The joy is in wandering, of reading descriptions, and of letting your horticultural imagination run rampant.  We walked into Logee’s with a dozen catalog pages earmarked.  In the course of ninety minutes, we filled a box with plants, put some back and re-filled the box with others that caught our eye.  If we couldn’t find a featured plant, one of the greenhouse staff quickly located it for us.  In the end, only two of the plants we went looking for came home with us.  The balance was spontaneous decisions.  (On a down note, the Sarcoglottis sceptroides that was at the top of my list had only three specimens to choose from, none of them sufficiently tempting.  The Fragrant Jewel Orchid is now listed as being out of stock.)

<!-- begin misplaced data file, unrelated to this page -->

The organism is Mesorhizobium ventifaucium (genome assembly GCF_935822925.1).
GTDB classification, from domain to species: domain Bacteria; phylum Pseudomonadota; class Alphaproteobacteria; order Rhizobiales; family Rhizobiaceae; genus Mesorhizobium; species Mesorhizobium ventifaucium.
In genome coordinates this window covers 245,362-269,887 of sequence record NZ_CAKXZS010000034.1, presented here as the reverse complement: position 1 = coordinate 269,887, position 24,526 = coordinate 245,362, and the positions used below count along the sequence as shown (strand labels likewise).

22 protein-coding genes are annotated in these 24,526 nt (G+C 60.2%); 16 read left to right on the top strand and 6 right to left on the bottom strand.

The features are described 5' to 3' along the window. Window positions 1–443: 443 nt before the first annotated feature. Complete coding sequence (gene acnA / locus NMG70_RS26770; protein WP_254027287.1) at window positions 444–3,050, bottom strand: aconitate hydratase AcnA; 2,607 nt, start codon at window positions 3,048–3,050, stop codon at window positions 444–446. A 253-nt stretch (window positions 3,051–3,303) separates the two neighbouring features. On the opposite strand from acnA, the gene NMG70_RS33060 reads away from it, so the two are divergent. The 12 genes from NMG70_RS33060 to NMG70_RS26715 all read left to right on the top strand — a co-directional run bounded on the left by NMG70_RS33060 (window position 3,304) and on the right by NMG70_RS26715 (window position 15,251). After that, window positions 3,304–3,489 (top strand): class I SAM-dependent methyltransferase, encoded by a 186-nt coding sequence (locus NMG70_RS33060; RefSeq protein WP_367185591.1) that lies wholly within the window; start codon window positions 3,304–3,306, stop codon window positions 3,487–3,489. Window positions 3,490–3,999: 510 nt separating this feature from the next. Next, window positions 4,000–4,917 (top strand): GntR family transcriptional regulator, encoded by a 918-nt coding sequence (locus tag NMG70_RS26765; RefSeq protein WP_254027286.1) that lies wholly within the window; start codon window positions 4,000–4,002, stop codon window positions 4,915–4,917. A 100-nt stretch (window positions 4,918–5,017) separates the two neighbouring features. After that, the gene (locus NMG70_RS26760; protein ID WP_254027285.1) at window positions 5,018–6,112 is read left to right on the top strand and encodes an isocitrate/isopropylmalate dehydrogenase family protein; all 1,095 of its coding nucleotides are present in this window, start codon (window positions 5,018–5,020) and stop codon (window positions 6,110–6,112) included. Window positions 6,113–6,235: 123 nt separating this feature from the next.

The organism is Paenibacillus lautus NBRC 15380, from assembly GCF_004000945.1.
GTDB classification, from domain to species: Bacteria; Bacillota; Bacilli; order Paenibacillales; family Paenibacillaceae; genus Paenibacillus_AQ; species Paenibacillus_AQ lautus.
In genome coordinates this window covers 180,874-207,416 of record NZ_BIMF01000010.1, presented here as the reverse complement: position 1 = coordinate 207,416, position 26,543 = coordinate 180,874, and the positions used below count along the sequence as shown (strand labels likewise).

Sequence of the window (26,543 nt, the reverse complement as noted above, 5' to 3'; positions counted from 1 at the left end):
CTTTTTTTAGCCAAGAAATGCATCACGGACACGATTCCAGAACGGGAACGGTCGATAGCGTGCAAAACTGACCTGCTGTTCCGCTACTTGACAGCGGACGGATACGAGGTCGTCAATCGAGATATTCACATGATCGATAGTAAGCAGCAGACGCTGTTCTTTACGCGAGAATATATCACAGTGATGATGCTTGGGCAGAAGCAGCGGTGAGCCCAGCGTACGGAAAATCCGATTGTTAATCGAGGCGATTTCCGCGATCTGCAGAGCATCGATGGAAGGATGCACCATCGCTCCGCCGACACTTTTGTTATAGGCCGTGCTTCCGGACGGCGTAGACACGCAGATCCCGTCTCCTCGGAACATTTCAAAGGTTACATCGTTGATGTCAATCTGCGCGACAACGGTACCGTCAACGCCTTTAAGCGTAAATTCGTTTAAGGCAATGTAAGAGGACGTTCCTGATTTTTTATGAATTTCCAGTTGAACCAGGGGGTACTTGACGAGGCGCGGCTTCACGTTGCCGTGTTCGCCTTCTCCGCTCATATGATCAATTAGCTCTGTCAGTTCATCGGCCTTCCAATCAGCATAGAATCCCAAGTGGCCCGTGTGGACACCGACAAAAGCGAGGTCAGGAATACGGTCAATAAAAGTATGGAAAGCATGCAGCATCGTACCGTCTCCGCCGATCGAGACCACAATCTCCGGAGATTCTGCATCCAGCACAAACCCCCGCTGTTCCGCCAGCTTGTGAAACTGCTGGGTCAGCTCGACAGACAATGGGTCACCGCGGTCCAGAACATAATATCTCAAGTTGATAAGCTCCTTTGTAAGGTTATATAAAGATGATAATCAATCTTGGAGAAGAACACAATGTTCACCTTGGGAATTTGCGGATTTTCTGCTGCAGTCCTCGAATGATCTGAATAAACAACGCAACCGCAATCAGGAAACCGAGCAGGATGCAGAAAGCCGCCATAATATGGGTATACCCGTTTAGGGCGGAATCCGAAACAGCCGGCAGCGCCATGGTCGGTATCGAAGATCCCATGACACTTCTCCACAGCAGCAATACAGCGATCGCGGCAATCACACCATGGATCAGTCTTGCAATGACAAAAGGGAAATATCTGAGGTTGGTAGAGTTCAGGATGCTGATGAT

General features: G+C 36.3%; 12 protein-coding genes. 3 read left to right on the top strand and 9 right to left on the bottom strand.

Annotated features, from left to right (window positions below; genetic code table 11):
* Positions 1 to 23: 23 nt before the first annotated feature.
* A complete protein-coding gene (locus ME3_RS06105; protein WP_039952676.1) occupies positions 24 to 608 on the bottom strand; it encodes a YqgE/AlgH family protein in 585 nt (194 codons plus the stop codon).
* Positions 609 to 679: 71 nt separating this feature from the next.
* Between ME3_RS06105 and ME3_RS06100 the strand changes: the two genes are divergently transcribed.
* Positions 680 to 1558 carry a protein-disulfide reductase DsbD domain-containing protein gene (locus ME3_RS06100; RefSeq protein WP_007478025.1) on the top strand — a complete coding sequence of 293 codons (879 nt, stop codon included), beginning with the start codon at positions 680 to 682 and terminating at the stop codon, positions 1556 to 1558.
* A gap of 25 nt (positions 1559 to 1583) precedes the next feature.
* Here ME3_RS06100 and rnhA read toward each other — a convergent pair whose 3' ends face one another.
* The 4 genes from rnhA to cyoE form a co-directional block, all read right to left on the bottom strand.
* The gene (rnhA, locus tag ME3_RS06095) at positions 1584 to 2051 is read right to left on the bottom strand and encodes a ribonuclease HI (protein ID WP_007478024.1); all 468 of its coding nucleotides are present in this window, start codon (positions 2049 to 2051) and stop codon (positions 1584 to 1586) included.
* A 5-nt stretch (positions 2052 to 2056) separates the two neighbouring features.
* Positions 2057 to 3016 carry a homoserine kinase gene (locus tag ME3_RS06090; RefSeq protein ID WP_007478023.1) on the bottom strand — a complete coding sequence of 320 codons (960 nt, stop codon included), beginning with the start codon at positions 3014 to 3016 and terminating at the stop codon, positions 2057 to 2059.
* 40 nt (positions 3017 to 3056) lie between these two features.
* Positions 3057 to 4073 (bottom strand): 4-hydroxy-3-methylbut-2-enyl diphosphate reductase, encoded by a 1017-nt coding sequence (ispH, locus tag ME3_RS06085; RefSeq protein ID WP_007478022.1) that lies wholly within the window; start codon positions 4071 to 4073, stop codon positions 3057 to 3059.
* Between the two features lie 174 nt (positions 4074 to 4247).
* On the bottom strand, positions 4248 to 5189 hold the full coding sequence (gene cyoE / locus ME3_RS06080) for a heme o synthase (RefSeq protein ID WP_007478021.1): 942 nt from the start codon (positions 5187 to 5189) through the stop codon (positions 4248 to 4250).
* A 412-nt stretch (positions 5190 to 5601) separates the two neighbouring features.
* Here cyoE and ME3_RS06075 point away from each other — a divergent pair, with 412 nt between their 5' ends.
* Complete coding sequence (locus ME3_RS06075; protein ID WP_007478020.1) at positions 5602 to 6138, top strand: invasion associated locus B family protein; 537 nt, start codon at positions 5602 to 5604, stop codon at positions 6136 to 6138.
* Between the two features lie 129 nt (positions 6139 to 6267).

Shopping in person can also have a financial benefit (in addition to saving shipping and handling charges).  We were told that if any of our purchases was a plant with a red bloom, our entire order would be 20% off.  A Clerodendrum x spectrum – already in our box – qualified our purchase for the discount.  You don’t get that kind of a happy surprise from a catalog.  And, as a note to any marketers who may be reading this and wondering if offering a 20% discount on an order a) reduces the total sale by 20%, b) causes the shopper to purchase 20% more stuff but keeping the total dollar purchase the same as it would have been without the discount, or c) causes the shopper to buy lots more stuff, thereby increasing the total value of the sale by more than the discount; the answer is most decidedly 'c'.